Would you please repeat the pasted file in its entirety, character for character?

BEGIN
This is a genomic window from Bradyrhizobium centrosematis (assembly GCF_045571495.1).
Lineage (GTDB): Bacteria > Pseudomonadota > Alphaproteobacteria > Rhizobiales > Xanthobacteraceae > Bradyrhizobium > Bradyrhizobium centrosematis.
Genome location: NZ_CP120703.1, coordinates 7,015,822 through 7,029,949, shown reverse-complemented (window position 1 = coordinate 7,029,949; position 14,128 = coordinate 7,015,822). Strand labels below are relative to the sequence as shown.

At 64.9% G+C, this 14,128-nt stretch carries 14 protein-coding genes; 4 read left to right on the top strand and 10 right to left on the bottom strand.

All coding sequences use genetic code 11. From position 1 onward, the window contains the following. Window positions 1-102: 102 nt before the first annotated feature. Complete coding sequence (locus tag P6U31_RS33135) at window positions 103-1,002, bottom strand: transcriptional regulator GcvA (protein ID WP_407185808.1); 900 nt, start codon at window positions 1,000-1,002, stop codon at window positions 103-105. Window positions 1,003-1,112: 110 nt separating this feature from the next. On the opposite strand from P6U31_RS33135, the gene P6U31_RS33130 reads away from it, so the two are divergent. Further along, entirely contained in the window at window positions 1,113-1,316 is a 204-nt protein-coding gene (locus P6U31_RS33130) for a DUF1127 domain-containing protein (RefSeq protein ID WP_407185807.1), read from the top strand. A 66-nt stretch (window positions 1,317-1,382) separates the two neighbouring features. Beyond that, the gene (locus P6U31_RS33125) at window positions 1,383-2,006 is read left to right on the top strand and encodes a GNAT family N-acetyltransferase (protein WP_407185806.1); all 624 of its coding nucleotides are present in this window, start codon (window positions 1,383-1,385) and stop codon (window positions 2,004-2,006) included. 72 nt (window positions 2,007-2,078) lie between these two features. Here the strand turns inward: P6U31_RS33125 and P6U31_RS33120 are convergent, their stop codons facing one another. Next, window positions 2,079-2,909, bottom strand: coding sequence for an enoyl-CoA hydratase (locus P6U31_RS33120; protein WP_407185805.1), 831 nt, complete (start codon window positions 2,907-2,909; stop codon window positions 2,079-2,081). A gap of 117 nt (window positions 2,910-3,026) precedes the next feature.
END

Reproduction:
This is a genomic window from Bradyrhizobium centrosematis (assembly GCF_045571495.1).
Lineage (GTDB): Bacteria > Pseudomonadota > Alphaproteobacteria > Rhizobiales > Xanthobacteraceae > Bradyrhizobium > Bradyrhizobium centrosematis.
Genome location: NZ_CP120703.1, coordinates 7,015,822 through 7,029,949, shown reverse-complemented (window position 1 = coordinate 7,029,949; position 14,128 = coordinate 7,015,822). Strand labels below are relative to the sequence as shown.

At 64.9% G+C, this 14,128-nt stretch carries 14 protein-coding genes; 4 read left to right on the top strand and 10 right to left on the bottom strand.

All coding sequences use genetic code 11. From position 1 onward, the window contains the following. Window positions 1-102: 102 nt before the first annotated feature. Complete coding sequence (locus tag P6U31_RS33135) at window positions 103-1,002, bottom strand: transcriptional regulator GcvA (protein ID WP_407185808.1); 900 nt, start codon at window positions 1,000-1,002, stop codon at window positions 103-105. Window positions 1,003-1,112: 110 nt separating this feature from the next. On the opposite strand from P6U31_RS33135, the gene P6U31_RS33130 reads away from it, so the two are divergent. Further along, entirely contained in the window at window positions 1,113-1,316 is a 204-nt protein-coding gene (locus P6U31_RS33130) for a DUF1127 domain-containing protein (RefSeq protein ID WP_407185807.1), read from the top strand. A 66-nt stretch (window positions 1,317-1,382) separates the two neighbouring features. Beyond that, the gene (locus P6U31_RS33125) at window positions 1,383-2,006 is read left to right on the top strand and encodes a GNAT family N-acetyltransferase (protein WP_407185806.1); all 624 of its coding nucleotides are present in this window, start codon (window positions 1,383-1,385) and stop codon (window positions 2,004-2,006) included. 72 nt (window positions 2,007-2,078) lie between these two features. Here the strand turns inward: P6U31_RS33125 and P6U31_RS33120 are convergent, their stop codons facing one another. Next, window positions 2,079-2,909, bottom strand: coding sequence for an enoyl-CoA hydratase (locus P6U31_RS33120; protein WP_407185805.1), 831 nt, complete (start codon window positions 2,907-2,909; stop codon window positions 2,079-2,081). A gap of 117 nt (window positions 2,910-3,026) precedes the next feature.